An analysis of large salt deposits on Mars indicates that ponds of liquid water existed on the Red Planet for about a billion years longer than previously believed
Image: Mars Reconnaissance Orbiter Context Camera image shows chloride deposits within a channel in Bosporos Planum, Mars. For scale, the largest impact crater in the scene is 1.5 km across. (Credit: NASA/JPL-Caltech/MSSS)
An analysis of large salt deposits on Mars indicates that ponds of liquid water existed on the Red Planet for about a billion years longer than previously believed.
Hundreds of deposits of sodium chloride (table salt) stretching tens to hundreds of square kilometers in area were discovered by NASA's Mars Odyssey orbiter starting in 2008. Not only did they offer evidence that Mars had been much wetter long ago, they also offered a way to determine the last time that water had existed in liquid form on the planet's surface.
"Salt is incredibly soluble, so any moisture at all would dissolve it. As such, these deposits must have formed during the evaporation of the last large-scale water on the planet," says Ellen Leask (PhD '20), lead author of a paper examining the deposits that was published by the journal AGU Advances on December 27. This work was part of Leask's doctoral studies at Caltech; she is now a postdoctoral scholar at Johns Hopkins University's Applied Physics Laboratory.
The discovery of the salt deposits presented two questions to scientists: how did the deposits form, and how old are they? To address those questions, Leask and Bethany Ehlmann, Caltech professor of planetary science, analyzed the salt deposits, looking at what types of landforms they formed on and how they were deposited across the terrain.
Using data from the Mars Reconnaissance Orbiter (MRO), Leask and Ehlmann conducted a broad study of all of the known salt deposits and found they are surprisingly thin—less than 3 meters thick—and occur in topographical lows.
"They don't fill basins like salt deposits in Death Valley," says Ehlmann, co-author of the paper. "The closest analogue we can find on Earth are chains of lakes that you get in Antarctica when snow melts seasonally atop permafrost. It cannot penetrate deep into the frozen ground below, so when water evaporates, the salt deposit left behind is thin."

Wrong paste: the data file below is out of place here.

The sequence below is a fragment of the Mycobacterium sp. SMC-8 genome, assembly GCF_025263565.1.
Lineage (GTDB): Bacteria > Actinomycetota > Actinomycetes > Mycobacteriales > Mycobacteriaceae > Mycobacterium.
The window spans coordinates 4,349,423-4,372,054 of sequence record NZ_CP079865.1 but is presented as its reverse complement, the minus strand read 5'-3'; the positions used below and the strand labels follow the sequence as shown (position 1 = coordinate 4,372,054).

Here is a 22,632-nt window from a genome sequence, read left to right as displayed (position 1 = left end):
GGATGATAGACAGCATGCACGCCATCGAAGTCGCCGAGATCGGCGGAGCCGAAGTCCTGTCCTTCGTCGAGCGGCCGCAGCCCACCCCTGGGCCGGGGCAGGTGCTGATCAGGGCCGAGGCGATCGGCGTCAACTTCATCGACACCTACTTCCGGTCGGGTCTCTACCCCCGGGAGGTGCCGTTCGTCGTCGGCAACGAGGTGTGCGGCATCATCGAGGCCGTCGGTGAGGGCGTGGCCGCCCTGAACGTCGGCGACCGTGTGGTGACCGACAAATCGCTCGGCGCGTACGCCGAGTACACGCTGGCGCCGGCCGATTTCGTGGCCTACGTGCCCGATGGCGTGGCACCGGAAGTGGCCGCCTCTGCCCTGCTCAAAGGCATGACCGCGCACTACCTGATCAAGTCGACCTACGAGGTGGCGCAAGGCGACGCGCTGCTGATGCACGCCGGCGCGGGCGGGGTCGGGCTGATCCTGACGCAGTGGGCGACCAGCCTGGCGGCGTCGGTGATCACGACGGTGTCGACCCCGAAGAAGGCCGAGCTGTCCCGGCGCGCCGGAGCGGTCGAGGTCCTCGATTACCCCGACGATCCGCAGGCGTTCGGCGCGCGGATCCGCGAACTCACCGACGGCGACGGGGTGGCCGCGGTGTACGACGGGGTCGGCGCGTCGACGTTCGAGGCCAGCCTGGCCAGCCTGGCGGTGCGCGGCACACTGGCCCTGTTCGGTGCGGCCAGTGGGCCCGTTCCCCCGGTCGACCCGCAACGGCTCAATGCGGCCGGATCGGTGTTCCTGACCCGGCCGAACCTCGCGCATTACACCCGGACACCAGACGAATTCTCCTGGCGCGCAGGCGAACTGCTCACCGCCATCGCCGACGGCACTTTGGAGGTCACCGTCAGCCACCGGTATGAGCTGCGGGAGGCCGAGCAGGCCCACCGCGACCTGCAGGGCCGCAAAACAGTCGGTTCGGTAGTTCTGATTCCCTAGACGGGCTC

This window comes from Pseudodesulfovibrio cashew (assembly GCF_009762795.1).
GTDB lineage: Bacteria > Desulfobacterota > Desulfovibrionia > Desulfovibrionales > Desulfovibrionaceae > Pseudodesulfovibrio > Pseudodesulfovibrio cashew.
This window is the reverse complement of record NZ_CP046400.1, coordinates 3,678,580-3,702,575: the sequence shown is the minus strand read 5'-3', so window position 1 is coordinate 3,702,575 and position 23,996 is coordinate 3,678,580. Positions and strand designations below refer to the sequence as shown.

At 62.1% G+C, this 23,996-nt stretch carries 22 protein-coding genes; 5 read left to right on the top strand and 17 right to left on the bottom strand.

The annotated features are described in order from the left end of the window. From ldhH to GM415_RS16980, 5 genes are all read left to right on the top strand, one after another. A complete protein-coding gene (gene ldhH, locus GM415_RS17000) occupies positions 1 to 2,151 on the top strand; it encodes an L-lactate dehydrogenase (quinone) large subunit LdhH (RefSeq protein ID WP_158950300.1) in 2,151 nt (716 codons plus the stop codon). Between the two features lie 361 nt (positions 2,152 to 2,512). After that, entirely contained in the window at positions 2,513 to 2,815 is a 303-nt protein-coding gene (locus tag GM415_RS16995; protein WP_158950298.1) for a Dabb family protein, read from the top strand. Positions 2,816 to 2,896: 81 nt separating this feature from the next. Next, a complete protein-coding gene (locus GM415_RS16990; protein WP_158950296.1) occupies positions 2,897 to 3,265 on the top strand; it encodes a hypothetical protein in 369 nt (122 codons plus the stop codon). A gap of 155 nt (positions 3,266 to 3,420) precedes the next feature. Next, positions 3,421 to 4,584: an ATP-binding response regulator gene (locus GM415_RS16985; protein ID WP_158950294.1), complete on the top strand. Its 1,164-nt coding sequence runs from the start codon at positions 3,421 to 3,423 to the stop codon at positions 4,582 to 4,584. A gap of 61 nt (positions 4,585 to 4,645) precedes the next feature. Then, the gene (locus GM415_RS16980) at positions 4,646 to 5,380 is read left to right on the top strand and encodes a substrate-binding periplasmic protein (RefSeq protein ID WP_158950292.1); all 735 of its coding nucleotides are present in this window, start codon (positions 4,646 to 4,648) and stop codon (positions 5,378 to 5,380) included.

The Martian salt deposits are often found in shallow depressions, sometimes perched above much larger craters that are devoid of the deposits. This orientation would seem to indicate the water came from surface runoff during a freeze thaw cycle of ice, with chloride for the salt leached from the top of clay-rich soils, according to the paper.
Leask and Ehlmann found the chloride deposits atop volcanic terrain that formed as recently as 2.3 billion years ago. Previously, it was believed that large-scale liquid water on Mars ceased to exist around 3 billion years ago.
"This offers us new targets for future missions to Mars," Leask says. "Some of these deposits are on terrain that's a billion years younger than the ground the Perseverance Rover is rolling across right now, really extending our idea of when water last flowed across the Martian surface." Future missions could analyze the textures of the chlorides to confirm they are indeed the result of evaporation. The data could also reveal what organic compounds might have been associated with the water when it existed.
Source: Caltech news release: Author: Robert Perkins